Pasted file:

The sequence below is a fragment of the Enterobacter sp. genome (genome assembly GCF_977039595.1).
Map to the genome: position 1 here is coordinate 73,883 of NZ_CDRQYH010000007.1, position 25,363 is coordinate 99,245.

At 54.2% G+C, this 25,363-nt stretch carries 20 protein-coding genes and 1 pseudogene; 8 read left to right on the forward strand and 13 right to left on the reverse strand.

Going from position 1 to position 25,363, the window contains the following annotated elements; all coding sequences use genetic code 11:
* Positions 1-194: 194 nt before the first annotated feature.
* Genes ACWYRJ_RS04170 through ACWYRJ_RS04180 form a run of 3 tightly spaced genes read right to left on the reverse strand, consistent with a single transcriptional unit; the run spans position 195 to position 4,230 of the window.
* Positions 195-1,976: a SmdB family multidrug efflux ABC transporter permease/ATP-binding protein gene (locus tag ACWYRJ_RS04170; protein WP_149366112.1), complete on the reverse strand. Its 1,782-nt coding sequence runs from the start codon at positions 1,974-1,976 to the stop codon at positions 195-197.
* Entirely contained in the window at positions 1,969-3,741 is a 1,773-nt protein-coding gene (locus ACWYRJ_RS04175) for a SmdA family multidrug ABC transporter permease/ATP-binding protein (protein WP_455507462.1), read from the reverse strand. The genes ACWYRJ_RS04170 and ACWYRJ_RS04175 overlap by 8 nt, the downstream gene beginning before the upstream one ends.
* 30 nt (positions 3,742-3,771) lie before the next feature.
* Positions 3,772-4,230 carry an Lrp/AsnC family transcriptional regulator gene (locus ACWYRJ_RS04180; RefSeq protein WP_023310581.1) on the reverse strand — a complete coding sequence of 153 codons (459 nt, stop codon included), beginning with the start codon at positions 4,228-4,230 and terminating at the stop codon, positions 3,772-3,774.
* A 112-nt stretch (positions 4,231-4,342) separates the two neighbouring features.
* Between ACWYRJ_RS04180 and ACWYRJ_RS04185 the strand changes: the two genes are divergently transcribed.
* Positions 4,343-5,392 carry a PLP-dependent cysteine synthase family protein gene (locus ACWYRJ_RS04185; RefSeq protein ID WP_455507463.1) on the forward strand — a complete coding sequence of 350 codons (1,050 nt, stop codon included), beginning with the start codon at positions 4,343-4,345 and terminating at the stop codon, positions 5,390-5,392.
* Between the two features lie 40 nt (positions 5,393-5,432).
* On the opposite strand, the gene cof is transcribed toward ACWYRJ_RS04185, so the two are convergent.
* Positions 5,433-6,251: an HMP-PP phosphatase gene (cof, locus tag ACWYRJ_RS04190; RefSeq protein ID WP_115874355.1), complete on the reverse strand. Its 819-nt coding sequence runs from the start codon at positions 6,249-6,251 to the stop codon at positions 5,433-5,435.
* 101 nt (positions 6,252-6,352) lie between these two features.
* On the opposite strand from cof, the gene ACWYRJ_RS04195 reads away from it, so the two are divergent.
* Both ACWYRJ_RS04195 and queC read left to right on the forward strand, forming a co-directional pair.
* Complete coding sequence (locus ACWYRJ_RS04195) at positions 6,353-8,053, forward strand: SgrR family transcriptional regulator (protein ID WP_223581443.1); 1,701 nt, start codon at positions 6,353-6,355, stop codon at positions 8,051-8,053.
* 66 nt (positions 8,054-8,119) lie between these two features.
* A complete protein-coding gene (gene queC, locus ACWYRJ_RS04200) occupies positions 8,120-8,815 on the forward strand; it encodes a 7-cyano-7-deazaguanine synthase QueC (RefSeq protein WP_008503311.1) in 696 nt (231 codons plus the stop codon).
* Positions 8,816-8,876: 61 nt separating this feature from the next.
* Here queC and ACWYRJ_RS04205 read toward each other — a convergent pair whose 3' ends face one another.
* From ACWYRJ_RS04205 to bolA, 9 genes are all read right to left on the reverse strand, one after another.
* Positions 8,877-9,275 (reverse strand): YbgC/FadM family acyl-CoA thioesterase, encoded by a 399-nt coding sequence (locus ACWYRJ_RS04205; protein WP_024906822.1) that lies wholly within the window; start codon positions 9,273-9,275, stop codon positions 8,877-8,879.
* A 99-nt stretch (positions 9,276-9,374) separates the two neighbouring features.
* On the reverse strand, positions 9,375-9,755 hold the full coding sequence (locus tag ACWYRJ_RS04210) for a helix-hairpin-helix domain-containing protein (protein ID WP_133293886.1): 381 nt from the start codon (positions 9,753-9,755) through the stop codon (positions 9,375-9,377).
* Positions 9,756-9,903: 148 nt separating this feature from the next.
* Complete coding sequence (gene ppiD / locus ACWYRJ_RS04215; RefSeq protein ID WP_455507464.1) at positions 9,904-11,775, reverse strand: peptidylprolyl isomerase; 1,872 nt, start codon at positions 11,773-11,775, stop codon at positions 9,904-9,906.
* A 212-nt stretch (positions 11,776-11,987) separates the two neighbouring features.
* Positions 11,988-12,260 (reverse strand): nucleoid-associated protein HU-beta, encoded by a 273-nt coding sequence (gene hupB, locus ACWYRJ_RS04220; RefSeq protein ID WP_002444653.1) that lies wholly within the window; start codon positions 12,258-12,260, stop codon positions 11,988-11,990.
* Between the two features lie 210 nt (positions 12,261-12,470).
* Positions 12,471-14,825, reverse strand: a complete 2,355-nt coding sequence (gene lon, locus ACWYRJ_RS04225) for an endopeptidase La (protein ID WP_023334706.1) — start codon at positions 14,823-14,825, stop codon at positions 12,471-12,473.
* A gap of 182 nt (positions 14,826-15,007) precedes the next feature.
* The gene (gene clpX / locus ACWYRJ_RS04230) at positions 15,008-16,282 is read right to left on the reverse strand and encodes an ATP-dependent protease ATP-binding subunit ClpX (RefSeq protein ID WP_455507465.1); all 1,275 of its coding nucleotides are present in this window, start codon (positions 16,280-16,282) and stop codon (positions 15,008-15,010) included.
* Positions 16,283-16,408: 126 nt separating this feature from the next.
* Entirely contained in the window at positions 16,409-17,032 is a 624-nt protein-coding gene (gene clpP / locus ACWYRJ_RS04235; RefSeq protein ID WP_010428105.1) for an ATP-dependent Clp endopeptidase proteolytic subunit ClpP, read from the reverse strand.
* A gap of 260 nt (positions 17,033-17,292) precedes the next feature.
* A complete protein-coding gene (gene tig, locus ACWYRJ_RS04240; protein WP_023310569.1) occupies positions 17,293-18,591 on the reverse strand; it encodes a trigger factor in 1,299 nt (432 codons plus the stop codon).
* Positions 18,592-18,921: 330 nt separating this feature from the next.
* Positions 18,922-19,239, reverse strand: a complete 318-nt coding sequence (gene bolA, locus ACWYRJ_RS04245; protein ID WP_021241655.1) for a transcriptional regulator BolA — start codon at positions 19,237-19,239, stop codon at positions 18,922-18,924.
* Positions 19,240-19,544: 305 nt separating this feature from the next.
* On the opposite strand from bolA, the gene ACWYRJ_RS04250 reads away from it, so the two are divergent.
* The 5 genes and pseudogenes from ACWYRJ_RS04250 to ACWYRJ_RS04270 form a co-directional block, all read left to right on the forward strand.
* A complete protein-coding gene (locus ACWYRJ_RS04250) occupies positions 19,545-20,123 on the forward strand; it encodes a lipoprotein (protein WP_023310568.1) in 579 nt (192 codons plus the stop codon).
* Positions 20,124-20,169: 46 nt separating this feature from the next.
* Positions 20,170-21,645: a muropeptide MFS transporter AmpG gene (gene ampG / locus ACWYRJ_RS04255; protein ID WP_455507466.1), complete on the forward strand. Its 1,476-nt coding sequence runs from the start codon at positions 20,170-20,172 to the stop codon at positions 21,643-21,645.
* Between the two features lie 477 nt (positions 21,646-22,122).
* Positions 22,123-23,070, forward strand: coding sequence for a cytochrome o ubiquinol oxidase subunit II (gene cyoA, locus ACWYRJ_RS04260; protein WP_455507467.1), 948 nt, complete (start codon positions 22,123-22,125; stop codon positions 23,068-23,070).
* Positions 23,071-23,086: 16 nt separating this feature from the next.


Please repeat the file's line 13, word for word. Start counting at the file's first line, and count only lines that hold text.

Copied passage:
* Positions 4,343-5,392 carry a PLP-dependent cysteine synthase family protein gene (locus ACWYRJ_RS04185; RefSeq protein ID WP_455507463.1) on the forward strand — a complete coding sequence of 350 codons (1,050 nt, stop codon included), beginning with the start codon at positions 4,343-4,345 and terminating at the stop codon, positions 5,390-5,392.